Wilfrid Ward

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Wilfrid Philip Ward (2 January 1856-1916) was an English essayist and biographer. Ward and his friend Baron Friedrich von Hügel have been described as "the two leading lay English Catholic thinkers of their generation".[1][2]

Wilfrid Philip Ward


Wilfrid Ward was born in 1856 at Old Hall, Ware, Hertfordshire, one of nine children of Catholic converts William George Ward and his wife Frances Wingfield Ward.[3]

He first went to Downside College, then St. Edmund's College in Ware, Hertfordshire. He obtained a B.A. degree from London University and later attended Catholic University College, Kensington. In 1877, Ward went to the English College, Rome to prepare for the priesthood and returned a year later to continue his studies at Ushaw College, in Durham, England. In 1881, shortly before his planned ordination, Ward reconsidered, and joined the Inner Temple to take up a career in law. Subsequently discouraged, he then became a writer.[3] Ward’s particular interests were apologetics and theology.

In 1885 Ward became a lecturer on philosophy at Ushaw. In 1887 he married Josephine Mary Hope-Scott; the couple lived on the Isle of Wight. Josephine Ward became a novelist. They had five children. The eldest, Mary Josephine "Maisie" married Frank Sheed and together founded the publishing house Sheed and Ward.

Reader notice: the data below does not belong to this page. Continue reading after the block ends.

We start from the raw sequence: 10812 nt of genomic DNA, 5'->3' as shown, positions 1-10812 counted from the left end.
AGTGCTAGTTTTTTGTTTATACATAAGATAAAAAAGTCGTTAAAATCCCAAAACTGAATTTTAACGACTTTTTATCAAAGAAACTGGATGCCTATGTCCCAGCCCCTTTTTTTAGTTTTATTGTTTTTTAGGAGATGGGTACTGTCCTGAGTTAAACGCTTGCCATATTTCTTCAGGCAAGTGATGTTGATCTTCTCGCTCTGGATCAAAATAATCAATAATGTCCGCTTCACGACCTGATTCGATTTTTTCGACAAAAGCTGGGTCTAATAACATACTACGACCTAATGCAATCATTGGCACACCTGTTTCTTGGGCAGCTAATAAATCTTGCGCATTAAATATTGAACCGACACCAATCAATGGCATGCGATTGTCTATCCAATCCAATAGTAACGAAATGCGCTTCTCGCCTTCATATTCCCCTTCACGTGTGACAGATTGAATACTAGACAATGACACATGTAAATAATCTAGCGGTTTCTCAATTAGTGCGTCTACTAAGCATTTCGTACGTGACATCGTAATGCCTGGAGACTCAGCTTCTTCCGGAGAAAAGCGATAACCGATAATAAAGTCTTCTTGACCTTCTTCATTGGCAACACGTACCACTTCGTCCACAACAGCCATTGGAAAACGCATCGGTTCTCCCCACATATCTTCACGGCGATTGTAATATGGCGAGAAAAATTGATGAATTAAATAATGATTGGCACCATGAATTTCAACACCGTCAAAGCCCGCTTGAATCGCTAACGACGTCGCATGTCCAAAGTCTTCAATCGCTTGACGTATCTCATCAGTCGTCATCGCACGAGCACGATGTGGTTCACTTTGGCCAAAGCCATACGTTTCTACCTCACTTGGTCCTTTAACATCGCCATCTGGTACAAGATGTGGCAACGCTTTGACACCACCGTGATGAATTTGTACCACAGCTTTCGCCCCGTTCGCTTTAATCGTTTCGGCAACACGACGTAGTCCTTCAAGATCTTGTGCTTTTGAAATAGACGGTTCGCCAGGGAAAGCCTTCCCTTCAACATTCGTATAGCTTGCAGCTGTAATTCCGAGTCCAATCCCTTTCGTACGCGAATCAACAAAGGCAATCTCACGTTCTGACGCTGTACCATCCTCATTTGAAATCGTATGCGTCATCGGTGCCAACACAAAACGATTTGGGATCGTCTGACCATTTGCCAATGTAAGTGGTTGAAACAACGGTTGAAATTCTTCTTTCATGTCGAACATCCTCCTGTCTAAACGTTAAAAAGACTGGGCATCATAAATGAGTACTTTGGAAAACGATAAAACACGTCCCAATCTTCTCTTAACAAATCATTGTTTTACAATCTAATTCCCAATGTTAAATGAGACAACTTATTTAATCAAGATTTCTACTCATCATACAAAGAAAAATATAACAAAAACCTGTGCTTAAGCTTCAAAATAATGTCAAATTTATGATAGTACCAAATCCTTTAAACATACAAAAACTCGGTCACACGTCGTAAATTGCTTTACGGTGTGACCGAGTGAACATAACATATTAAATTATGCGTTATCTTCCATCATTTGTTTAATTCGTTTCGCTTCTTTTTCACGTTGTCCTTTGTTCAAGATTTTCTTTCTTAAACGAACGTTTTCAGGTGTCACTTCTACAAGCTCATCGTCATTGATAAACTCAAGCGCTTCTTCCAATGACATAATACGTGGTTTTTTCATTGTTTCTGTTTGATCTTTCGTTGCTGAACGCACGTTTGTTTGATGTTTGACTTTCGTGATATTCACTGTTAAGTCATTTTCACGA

Wilfrid Ward, Photographed by F. S. Clark, n.d.

In 1889, Ward published a biography of his father, William George Ward and the Oxford Movement.[4] This proving successful, he then wrote William George Ward and the Catholic Revival,.[5] Cardinal Herbert Vaughan then invited Ward to write a biography of the late Cardinal Nicholas Wiseman.[6] This was followed in 1912 by a two volume biography of John Henry Newman.[7]

In 1890 Ward was appointed examiner in Mental and Moral Philosophy to the Royal University of Ireland.[3] He lectured at Lowell Institute, Boston in 1914.


From 1906 to 1915, Ward edited the Dublin Review. During his tenure, the journal published articles by G. K. Chesterton, Hilaire Belloc, Francis Thompson and other well-known writers. Ward believed very strongly that Catholics should be involved in the affairs of the nation.

He also contributed to publications such as the Edinburgh Review, Quarterly Review, Contemporary Review. Wilfrid Ward died in 1916.



  1. ^ Michael de la Bedoyère, The Life of Baron von Hügel (1951). London: J. M. Dent, p. 292
  2. ^ "Viewpoint: Revisiting the modernists". natcath.org. Retrieved 2019-12-30.
  3. ^ a b c "Papers of Wilfrid Ward", University of St Andrews Special Collections
  4. ^ William George Ward and the Oxford Movement, Macmillan & Co., 1893 [1st Pub. 1889]
  5. ^ William George Ward and the Catholic Revival,, Macmillan & Co., 1893, second edition, 1912
  6. ^ The Life and Times of Nicholas Wiseman, Vol. 2, Longmans, Green & Co., 1897]
  7. ^ Life of John Henry, Cardinal Newman, Based on his Private Journals and Correspondence, Vol. 2, Longmans, Green, and Co., 1912]
  • This article incorporates text from a publication now in the public domain: Gilman, D. C.; Thurston, H. T.; Moore, F., eds. (1905). "Ward, Wilfrid Philip". New International Encyclopedia (1st ed.). New York: Dodd, Mead.

Further readingEdit

  • Maisie Ward (1934), The Wilfrid Wards and the Transition, London: Sheed & Ward.
  • Maisie Ward (1937), Insurrection versus Resurrection, London: Sheed & Ward.
  • Wilfrid Sheed (1985), Frank and Maisie: A Memoir with Parents, New York: Simon & Schuster.